European pension funds ‘punching below weight’ on VC investments

European pension funds are ‘punching below their weight’ when it comes to investments in venture capital (VC), a report by Atomico has stated.

Its State of European Tech report found that in 2022, just 0.024 per cent of pension fund AUM was invested into European VCs, which is in line with the average over the past five years. However, Atomico argued that even a small increase in that share would transform the ecosystem.

The report did however fund that VCs based in the Nordics are the largest beneficiaries of local pension funds’ investment activities. The Nordics is also the region in Europe with the highest share of funding raised from non-local pension funds.

“Considering their scale, European pension funds have historically punched well below their weight as investors in the region’s entrepreneurial and growth ecosystem. As the State of European Tech has called out over the years, when comparing the total AUM of European pension funds, the share from this dedicated to the venture asset class is minuscule,” the report said.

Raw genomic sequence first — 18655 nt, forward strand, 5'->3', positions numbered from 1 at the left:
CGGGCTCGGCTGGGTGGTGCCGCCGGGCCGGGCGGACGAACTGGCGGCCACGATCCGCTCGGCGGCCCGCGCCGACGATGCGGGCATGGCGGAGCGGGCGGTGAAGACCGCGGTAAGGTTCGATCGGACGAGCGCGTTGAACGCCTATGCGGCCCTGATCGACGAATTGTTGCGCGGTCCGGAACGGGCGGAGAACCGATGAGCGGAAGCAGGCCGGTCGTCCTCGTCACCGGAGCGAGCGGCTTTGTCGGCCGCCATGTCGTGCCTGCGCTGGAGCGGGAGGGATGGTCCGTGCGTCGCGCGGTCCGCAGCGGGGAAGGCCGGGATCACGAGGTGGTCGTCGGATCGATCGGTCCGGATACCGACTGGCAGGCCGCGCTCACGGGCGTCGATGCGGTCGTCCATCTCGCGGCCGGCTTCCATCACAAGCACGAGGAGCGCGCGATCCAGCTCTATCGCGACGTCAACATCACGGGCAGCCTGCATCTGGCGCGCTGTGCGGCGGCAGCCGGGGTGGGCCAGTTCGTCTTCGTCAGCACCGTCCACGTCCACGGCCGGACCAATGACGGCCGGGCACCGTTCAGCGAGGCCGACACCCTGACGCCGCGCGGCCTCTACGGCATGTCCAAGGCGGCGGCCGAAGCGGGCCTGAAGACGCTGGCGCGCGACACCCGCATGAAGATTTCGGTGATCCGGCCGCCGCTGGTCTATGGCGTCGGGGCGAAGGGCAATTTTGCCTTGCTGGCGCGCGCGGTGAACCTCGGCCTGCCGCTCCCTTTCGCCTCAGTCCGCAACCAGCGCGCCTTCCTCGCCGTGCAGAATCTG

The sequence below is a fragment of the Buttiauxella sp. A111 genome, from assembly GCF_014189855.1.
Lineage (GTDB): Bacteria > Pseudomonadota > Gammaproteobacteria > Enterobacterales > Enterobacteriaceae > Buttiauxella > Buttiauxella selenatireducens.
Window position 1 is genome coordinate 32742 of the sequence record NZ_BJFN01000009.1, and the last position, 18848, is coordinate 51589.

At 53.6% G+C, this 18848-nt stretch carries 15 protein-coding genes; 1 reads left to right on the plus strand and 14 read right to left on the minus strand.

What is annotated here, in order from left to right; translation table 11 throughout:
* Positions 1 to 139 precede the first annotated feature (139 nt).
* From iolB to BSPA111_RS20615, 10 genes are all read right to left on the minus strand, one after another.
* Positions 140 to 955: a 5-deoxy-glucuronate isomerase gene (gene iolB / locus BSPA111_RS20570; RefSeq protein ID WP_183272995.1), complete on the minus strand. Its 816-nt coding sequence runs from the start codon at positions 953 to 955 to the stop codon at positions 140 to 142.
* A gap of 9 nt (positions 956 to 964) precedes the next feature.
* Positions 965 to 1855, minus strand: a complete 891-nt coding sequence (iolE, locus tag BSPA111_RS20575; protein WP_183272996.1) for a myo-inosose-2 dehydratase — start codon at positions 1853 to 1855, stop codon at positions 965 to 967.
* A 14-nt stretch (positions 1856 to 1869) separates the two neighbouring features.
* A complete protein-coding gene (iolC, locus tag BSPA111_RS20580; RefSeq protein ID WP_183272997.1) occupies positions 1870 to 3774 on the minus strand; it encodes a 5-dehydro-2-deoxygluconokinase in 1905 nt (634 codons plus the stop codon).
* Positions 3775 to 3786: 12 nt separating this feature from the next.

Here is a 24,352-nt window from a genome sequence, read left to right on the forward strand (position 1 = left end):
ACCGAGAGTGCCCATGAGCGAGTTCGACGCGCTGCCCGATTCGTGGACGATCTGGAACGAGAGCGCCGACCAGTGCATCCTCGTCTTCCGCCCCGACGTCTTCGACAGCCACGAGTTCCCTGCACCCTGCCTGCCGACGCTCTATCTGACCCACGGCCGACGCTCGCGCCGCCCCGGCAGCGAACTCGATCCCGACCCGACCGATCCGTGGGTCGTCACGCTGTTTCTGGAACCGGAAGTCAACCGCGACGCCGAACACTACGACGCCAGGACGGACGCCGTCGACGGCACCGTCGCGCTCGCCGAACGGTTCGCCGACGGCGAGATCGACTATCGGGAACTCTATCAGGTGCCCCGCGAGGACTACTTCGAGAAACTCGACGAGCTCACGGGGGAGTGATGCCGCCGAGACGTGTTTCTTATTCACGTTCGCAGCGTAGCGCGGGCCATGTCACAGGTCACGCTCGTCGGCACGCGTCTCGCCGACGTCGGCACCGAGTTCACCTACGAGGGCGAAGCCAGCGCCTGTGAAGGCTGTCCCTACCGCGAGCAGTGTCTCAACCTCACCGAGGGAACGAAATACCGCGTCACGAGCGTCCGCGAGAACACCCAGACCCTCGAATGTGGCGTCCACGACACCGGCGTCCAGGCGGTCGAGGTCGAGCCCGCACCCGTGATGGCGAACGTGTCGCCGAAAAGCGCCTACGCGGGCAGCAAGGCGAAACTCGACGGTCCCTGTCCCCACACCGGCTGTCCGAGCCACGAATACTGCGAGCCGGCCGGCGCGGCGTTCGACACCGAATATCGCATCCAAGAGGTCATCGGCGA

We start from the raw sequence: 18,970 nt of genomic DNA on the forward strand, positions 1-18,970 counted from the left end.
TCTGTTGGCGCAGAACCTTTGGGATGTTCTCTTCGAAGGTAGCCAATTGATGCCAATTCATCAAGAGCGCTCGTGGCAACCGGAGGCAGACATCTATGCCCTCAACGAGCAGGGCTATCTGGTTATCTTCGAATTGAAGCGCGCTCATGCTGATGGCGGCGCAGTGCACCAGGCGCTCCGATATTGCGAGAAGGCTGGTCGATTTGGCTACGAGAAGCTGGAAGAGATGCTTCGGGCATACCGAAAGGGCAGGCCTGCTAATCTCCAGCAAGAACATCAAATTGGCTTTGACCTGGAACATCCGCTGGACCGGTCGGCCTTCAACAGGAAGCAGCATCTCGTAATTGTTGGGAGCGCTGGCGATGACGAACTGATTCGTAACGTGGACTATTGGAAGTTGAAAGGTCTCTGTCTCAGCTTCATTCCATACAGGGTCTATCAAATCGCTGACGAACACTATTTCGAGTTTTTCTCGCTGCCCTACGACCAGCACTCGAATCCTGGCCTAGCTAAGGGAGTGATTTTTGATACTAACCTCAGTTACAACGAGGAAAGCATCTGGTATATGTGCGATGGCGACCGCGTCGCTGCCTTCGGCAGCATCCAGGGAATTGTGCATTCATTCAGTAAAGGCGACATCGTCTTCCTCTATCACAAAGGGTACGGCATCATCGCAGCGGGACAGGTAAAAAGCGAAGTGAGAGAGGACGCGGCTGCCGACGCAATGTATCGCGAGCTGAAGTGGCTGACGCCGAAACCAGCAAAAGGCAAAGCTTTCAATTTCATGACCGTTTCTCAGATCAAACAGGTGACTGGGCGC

The reported assets of European Union pension funds stands at USD 3.4trn in total and adding in the assets of the UK would double this and thus halve the figure going to VC. However, the report also noted that there are several barriers that hold back pension funds from investing in VC.

“The most commonly cited reasons for pension funds to hold back in their investment levels was perceived to be a lack of relevant experience of investing in the asset class, the relative perceived risk to other asset classes, followed by regulatory/legislative constraints. Beyond these challenges, a variety of other perceived barriers were also frequently cited by survey respondents, including institutional governance and approval processes, limited relationships and networks within the space, and the potential bias of entrenched adviser networks,” the report noted.

“It’s clear that a significant level of knowledge-sharing and education will be needed at an ecosystem level to work in collaboration with institutional investors, policymakers, advisers and other stakeholders to seek to address these concerns and remove potential barriers to allocation at scale.”

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